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talk to me about older horses and coughing....

Discussion in 'Other Pets & Livestock' started by bkreugar, Sep 9, 2012.

  1. bkreugar

    bkreugar Songster

    Jun 18, 2008
    Asheboro NC
    I have a 22 yr old morab. I've had her for 13 years. She has been an easy keeper. Great all around trail horse/games horse. She's been passed down thru the family and now my 9 yr old son has been riding her for last 2 years. She's SOUND, which I felt like was quite a feat as most horses I keep to to retirement, have lameness issues. But she's100% sound.

    She has slowed down a bit since she hit 20 and has taken her job in taking care of my son VERY seriously. I plan to keep her to the end. She's in good weight and doesn't require a lot.

    I have noticed since spring when she runs in pasture she coughs. Not constant but regular. She ESPECIALLY coughs when we tack up before we ever even get on. She then coughs once or twice and is fine under saddle. Ive known many older horses that cough during warm up. I think this is a bit more than that.

    They are fed roundbales in pasture as pasture is not enough to support the 3 I have. I had thought maybe it was the time of year, well now I know that isn't it. Then I thought maybe hay, so I changed hay, nope still coughing. Asked daughters trainer , she says allergies as they get older., I KNOW it isn't that.

    Vet is coming this month ( a new to me vet) for coggins and teeth and I will ask him. I THINK she is getting a little heavy with age, but I would like to know if anyone has had anything help?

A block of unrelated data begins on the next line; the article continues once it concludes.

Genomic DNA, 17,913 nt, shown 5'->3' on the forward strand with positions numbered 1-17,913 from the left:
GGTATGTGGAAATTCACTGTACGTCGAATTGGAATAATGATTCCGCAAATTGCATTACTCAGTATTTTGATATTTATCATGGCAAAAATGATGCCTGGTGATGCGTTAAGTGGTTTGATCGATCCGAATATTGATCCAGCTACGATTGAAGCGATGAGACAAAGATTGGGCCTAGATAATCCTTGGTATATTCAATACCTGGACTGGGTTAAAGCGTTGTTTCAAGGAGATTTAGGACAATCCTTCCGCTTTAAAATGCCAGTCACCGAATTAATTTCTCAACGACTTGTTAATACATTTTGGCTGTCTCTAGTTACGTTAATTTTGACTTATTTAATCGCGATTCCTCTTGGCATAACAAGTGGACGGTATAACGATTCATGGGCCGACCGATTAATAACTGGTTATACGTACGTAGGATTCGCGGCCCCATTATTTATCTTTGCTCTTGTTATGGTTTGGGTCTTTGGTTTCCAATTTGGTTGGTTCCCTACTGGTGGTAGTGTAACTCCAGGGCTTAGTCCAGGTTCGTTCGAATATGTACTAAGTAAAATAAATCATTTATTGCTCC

2. Bunnylady

    Bunnylady POOF Goes the Pooka

    Nov 27, 2009
    Wilmington, NC
    Are you familiar with thehorse.com? It's the website of a magazine by the same name. You need to be a member to read it (signing up is free), but there are scads of articles about horses with heaves/COPD/RAO. The last time I looked into it, I seem to remember reading that there are treatments available, but starting treatment while the condition is still in its early stages seems to be critical to preserving the usefulness of the animal. Good luck, it sounds like your old horse is a great gal and I hope you can keep her comfortable and useful for many more years!
  3. Jubilee1111

    Jubilee1111 Songster

    Jan 8, 2010
    Austin, TX
    Curious, how do you know it isn't allergies? I know of a couple horses who developed allergies and eventually COPD from them.
  4. suedagardener

    suedagardener In the Brooder

    Jun 23, 2011
    YOu are sweating the small stuff. without a runny nose, it means nothing. I've had horses longer than many have been alive...if it stops after awhile...don't worry. If however, the horse has an icky nose or eyes..its a vet call. Not emergency, but something to think about.

    I worry about easy stuff too... so you aren't alone. I would be saying something like that about my pigs if I didn't know.

    Its all good. Good luck
  5. WallabyOfChaos

    WallabyOfChaos Songster

    Mar 17, 2012
    Texas Panhandle
    My Coop
    We had a 15 year old Percheron mare develop heaves because of dust from the heavily traveled dirt road next to her pasture. No runny nose or goopy eyes, just a persistent cough and eventually labored breathing. Her condition forced her in to an early retirement. Just because they don't "look" sick doesn't mean everything is A-OK. I would go ahead and talk with the vet just to make sure.
  6. FlaRocky

    FlaRocky Songster